This is a piece I wrote for Climbing's "Hot Flashes" about a trip I made with Freddie in 1995. I was quite impressed with Fred: still as sharp as a tack when it comes to logistics of an expedtion, and incredibly fit. The first day we hiked over 8 miles on up and down terrain with pretty heavy packs (with only a little complaining). Of course, all his gear is archaic: frame packs, leather boots, and neoprene strap crampons.
Calvin Hebert, John Middendorf, and Fred Beckey explored a relatively unknown area of the Alaska Range and climbed the highest peak in the area: Mt Beckey (formerly peak 8500'). We climbed the peak, which is located at coordinates North 62 degrees, 52 minutes, West 152 degrees, 15 minutes, from the west. In June, we flew into a small gravel strip at the base of Camp Creek where we met the proprietor of the Grandview Lodge, a remote hunting and fishing lodge which is accessible only by plane on the west side of the Alaskan Range. From there, we fought mosquitoes on our trek up and over a 5200' pass to the Cathedral Glacier, where we set up basecamp at appoximately 4500 feet. Fred's endurance of carrying heavy loads in his ancient framepack amazed me. Surrounding our basecamp, many beautiful unclimbed 1000 foot rock walls rose up, and although we had plenty of technical rock climbing gear delivered by airdrop, we opted instead to climb the mountaineering challenge of Peak 8500, mostly because of the unsettled weather. While waiting for several days for the weather to clear and shuttling heavy loads of the technical gear back to the Camp Creek area, Calvin and I joked, "It's a backpacking and sleeping adventure! with your host, Fred Beckey!"--a la the 'Lifestyles of the Rich and Famous' commentator. We climbed Peak 8500 on June 28th in whiteout, windless conditions. Just prior to roping up on the upper Cathedral glacier, Fred fell into a deep crevasse to his neck, and was heroically rescued by Calvin, who leaped over the crevasse in a flash and pulled Fred out. The crux of the route was a loose rock step, which Fred led (5.5X). It was nice to climb with Fred, with all his experiences in the mountains, and with whom every logistical aspect of climbing and living in the mountains was at all times thought out in detail. From the rock step a beautiful snow ridge led to the summit. The three of us had been alternating leads during the climb, and although Fred had been leading on the section just below the top, he stopped 20 feet short of the summit and allowed me to pass, in honor of it being my first Alaskan summit, whereupon I named the peak Mt. Beckey.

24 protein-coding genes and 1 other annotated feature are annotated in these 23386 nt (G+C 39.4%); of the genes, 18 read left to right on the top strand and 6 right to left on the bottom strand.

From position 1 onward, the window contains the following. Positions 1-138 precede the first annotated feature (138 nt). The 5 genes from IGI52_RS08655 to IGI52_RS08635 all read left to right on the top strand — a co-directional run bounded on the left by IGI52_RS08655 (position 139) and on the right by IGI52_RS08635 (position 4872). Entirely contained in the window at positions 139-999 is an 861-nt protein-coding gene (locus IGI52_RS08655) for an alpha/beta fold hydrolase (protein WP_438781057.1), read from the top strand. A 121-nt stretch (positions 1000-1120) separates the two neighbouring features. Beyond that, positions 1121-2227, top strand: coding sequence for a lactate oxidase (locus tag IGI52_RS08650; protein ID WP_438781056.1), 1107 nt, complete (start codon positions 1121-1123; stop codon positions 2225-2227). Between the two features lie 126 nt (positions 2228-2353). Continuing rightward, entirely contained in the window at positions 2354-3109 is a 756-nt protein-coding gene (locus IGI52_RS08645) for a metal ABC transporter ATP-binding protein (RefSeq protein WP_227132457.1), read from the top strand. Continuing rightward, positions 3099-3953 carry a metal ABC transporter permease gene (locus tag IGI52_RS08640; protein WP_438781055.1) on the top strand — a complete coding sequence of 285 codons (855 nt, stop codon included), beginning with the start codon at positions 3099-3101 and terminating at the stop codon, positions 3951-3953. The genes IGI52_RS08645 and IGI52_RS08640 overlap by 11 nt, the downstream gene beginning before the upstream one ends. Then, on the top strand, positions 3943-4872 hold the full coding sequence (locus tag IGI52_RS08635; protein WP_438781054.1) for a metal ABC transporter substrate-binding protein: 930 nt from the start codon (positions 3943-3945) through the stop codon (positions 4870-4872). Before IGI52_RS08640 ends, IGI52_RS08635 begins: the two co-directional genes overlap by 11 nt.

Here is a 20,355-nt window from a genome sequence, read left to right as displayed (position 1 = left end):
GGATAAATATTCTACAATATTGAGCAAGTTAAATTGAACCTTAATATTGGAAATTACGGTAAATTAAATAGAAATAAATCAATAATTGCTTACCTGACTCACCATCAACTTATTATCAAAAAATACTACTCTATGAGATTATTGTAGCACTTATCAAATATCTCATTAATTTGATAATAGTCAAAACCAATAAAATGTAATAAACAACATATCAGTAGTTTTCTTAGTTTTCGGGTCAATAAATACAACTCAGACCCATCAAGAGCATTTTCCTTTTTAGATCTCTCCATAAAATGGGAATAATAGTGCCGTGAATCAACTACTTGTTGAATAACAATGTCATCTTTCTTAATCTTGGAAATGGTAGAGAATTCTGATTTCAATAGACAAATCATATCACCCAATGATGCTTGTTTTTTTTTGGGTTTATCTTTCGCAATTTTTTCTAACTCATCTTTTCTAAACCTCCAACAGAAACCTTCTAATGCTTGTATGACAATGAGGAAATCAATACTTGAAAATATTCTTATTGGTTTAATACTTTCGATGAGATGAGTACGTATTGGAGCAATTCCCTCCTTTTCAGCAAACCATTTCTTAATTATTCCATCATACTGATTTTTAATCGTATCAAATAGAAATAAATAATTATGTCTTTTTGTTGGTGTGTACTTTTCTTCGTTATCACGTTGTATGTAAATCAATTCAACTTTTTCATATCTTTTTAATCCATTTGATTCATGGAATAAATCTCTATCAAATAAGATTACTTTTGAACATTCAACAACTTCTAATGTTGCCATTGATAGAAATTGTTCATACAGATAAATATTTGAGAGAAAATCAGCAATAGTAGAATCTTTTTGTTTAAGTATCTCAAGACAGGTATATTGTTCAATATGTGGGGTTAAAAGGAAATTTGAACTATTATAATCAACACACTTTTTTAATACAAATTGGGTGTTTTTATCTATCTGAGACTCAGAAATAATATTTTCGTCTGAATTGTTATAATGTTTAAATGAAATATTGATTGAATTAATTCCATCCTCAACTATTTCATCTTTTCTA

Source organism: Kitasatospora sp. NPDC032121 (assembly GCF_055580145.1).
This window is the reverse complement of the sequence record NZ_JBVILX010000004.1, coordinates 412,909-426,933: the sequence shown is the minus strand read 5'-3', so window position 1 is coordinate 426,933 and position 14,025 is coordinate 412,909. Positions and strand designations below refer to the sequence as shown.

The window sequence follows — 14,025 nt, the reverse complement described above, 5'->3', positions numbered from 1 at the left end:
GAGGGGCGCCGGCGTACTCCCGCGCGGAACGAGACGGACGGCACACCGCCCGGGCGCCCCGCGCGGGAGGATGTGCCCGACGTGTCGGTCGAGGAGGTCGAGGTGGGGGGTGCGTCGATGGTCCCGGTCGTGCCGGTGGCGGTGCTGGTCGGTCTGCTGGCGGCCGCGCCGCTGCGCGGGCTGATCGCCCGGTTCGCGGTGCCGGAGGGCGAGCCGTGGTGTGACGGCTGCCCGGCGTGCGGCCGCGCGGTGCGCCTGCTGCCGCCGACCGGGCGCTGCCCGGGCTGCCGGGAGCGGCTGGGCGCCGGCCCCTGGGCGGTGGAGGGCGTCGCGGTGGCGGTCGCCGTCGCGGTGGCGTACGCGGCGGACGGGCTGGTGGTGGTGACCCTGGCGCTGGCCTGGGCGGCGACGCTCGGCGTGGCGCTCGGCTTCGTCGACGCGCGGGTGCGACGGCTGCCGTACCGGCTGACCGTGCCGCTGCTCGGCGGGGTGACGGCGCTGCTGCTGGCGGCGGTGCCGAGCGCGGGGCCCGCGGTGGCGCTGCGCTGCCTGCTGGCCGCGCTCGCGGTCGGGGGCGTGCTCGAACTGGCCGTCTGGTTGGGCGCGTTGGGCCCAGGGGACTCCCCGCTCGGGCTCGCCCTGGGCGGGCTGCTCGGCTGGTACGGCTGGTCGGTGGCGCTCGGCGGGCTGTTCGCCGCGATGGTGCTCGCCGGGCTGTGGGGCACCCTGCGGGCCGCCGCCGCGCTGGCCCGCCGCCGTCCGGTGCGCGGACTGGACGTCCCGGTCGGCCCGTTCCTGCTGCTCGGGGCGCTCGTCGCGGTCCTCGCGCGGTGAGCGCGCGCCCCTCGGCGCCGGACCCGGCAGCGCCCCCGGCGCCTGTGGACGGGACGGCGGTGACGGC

Fred Beckey has been climbing since the mid 1930's, and ever since his participation in the first ascent of Forbidden Peak in 1940, Fred has climbed countless first ascents all over the world. In America, Fred must be one of most prolific climbers in history, with probably over 1000 first ascents in North America alone. He was born in 1921 and climbs well to this day.
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